That is an APA client. And an API consumer is a bit of a confusing term here because sometimes or most of the time we get mixed up with APA clients and EPA consumers because we think both are the same, but in new software or at least in the API, there is no point-to-flat-form terminology. API consumer is a non-problematic entity. There is no code being written to call the API here. It's a kind of role that represents when calling the API that a group of API clients play. So we will better understand it on the next slide so that you won't get confused. But for now, let's say in two ways. APA clients and API consumers go together. But an APA client is an actual piece of code that makes the call, and the consumer is a role on top of the APA client. Now, the last one is APA implementation. Again, this is a straightforward term. The APA implementation is the actual implementation, a piece of logic that is written to expose the functionality of the back-end service. Let's move on to the next slide to visually understand what these are. So, let's put it all together. Let's say we have an application server, which could be a back-end server or any back-end enterprise system or legacy system. Now, we want to make a call to this application server by exposing an API. So we are ready to implement an API for it. So we have written a piece of logic that exposes the functionality of the back-end server. That piece of logic could be in any programming language. It is agnostic to the application service logic. Now, this is the piece of logic sitting here. How would we expose this functionality to external systems or to external clients?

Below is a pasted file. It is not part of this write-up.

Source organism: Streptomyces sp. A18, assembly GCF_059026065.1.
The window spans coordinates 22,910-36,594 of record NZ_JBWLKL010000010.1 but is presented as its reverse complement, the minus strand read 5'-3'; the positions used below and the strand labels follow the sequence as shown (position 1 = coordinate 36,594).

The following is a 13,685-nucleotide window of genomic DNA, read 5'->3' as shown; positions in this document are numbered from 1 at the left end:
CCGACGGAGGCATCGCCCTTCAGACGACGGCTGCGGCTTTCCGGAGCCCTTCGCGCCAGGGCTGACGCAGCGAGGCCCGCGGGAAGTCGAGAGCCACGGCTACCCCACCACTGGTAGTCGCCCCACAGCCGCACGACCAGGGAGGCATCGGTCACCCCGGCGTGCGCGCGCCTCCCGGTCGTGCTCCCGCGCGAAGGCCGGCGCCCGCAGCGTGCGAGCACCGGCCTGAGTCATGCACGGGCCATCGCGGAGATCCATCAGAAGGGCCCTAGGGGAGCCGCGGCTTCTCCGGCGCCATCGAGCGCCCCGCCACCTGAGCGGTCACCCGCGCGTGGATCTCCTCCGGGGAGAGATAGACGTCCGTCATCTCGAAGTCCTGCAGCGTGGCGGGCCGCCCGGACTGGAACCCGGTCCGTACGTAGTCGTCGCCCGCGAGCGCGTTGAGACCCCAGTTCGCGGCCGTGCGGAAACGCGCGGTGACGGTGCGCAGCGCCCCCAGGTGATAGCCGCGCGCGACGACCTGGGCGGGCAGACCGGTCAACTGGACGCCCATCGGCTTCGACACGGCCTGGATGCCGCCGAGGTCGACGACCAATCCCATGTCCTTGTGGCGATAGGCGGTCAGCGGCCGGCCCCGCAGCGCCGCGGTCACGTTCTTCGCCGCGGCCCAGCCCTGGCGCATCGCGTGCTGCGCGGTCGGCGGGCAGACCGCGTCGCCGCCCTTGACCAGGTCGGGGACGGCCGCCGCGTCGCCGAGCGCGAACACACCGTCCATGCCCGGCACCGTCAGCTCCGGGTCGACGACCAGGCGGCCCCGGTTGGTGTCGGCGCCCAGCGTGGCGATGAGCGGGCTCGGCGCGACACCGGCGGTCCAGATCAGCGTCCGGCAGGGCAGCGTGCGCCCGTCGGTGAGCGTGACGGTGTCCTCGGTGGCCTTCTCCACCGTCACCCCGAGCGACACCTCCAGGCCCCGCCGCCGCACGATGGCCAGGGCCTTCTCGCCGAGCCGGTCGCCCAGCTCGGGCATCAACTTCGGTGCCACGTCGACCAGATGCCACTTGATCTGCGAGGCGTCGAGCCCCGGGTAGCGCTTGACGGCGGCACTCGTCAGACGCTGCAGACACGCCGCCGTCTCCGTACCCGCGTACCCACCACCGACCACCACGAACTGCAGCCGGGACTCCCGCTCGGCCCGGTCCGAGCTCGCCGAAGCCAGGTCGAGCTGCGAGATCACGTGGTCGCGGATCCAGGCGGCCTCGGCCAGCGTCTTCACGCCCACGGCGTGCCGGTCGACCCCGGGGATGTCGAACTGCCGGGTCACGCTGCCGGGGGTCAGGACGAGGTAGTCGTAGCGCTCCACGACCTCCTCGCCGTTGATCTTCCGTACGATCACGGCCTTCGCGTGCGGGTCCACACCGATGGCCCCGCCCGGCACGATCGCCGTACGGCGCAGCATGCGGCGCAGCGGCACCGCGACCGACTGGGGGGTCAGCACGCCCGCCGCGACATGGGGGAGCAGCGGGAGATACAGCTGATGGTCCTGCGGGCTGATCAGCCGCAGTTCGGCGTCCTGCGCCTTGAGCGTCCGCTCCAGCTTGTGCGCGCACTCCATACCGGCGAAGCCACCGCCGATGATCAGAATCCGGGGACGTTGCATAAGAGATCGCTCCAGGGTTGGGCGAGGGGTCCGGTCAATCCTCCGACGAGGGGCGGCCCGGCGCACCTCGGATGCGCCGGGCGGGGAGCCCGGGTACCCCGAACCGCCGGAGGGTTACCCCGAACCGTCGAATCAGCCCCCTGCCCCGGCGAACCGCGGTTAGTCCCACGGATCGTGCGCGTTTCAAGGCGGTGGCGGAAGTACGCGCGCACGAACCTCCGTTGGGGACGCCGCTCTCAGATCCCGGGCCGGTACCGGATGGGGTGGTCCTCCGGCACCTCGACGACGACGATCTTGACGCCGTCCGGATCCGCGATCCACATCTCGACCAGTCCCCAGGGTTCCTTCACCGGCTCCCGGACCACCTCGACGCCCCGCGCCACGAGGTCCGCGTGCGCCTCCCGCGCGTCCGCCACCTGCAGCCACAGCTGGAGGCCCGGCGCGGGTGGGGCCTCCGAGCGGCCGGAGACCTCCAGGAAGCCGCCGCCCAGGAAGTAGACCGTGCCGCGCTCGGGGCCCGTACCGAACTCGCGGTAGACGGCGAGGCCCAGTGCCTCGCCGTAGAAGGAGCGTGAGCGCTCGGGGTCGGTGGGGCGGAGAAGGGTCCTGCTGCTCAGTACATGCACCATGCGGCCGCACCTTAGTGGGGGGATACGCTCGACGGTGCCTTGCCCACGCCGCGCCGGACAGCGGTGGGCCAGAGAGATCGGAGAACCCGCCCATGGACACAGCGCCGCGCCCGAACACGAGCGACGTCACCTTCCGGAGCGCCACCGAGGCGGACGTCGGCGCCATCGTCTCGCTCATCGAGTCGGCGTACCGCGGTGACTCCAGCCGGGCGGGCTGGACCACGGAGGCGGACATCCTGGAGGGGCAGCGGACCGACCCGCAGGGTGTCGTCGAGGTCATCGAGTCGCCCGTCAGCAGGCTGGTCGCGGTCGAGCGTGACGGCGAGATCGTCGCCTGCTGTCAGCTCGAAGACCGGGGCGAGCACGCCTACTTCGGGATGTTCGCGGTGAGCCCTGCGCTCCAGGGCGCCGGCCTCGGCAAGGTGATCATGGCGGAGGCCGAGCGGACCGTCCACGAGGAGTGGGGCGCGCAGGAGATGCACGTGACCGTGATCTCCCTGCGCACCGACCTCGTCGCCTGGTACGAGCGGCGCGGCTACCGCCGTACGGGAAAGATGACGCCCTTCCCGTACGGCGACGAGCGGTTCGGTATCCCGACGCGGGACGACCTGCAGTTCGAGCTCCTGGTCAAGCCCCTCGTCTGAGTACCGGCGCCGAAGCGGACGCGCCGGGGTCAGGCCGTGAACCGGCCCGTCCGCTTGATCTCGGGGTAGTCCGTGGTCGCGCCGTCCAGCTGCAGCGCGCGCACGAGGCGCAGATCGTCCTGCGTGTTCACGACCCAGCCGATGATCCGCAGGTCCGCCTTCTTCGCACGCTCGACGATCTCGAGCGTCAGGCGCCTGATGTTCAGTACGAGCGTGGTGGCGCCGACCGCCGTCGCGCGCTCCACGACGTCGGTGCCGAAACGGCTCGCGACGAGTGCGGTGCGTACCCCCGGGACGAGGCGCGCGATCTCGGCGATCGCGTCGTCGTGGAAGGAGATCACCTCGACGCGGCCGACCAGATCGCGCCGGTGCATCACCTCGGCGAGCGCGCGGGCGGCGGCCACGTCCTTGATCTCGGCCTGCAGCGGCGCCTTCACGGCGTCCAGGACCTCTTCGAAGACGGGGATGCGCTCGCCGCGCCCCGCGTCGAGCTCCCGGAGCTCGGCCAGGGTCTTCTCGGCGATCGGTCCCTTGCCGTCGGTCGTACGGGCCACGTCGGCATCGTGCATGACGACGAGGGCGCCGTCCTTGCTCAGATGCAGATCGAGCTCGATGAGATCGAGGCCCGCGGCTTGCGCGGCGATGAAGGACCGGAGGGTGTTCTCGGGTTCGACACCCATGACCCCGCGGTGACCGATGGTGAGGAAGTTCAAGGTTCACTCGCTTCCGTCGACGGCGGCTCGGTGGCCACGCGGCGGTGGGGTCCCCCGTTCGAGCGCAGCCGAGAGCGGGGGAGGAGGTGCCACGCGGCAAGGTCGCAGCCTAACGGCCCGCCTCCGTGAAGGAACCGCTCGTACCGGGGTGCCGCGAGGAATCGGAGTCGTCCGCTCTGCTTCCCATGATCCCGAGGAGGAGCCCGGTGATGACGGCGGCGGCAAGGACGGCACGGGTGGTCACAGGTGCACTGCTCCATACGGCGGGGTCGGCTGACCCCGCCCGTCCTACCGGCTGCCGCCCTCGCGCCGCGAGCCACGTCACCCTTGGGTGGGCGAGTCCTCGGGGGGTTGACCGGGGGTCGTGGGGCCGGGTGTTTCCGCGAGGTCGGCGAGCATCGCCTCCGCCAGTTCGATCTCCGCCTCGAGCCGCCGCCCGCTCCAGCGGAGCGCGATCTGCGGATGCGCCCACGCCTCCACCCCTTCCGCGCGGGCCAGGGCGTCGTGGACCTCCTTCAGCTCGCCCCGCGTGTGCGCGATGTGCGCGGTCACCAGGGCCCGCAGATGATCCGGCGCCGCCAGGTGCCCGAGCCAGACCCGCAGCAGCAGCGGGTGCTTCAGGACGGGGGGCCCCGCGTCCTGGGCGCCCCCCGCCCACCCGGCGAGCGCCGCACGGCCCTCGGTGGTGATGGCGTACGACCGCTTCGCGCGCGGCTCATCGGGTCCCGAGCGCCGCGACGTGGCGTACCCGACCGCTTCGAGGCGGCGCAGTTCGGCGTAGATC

For that comes the interface, which is also an API. So an API or API interface, like we discussed in the previous section, is a specification to help the clients understand how they can invoke the functionality that we are exposing for the application server, which is back on the server. So you must be very well aware of this already. It could be a Ramble spec, a Swagger spec, or any other open API spec. So it's like a kind of agreement between the client and the APA implementation saying, Hey, I'll call you as per this AP interface, and you take my request and send me back the response. Now, API consumers sit in between the API client and the API. So what is this API consumer? I said I'd help you understand this on this visual representation slide, right? As a result, APA consumer is a group identity that represents these. All clients belong to me. It could be an LOB, or it could be a vertical in your organization. If it is an internal one, or if it is an externally exposed API, then there could be a group of users to whom you have given your API or exposed API. Say, for example, let me help you with a real-life scenario. If this is an internal API for your company, it could be called from many lobes or verticals. One could be finance; one could be HR; one could be sales. Right? Now, how do we know who is calling me from the mule soft world or the API provider side? Yes, there will be many ways—technically, the IP address and the other waste. But, logically, how would I know if this call is coming from the HR lobe? This is coming from finance. This is coming from the sales application. So, first and foremost, we will register the consumers, or clients. Our consumers have to come to the any point exchange and request for the API access and register themselves as consumers, saying, "Okay, this is for Lob." My name is Lob and my nameis Finance and my name is Sales.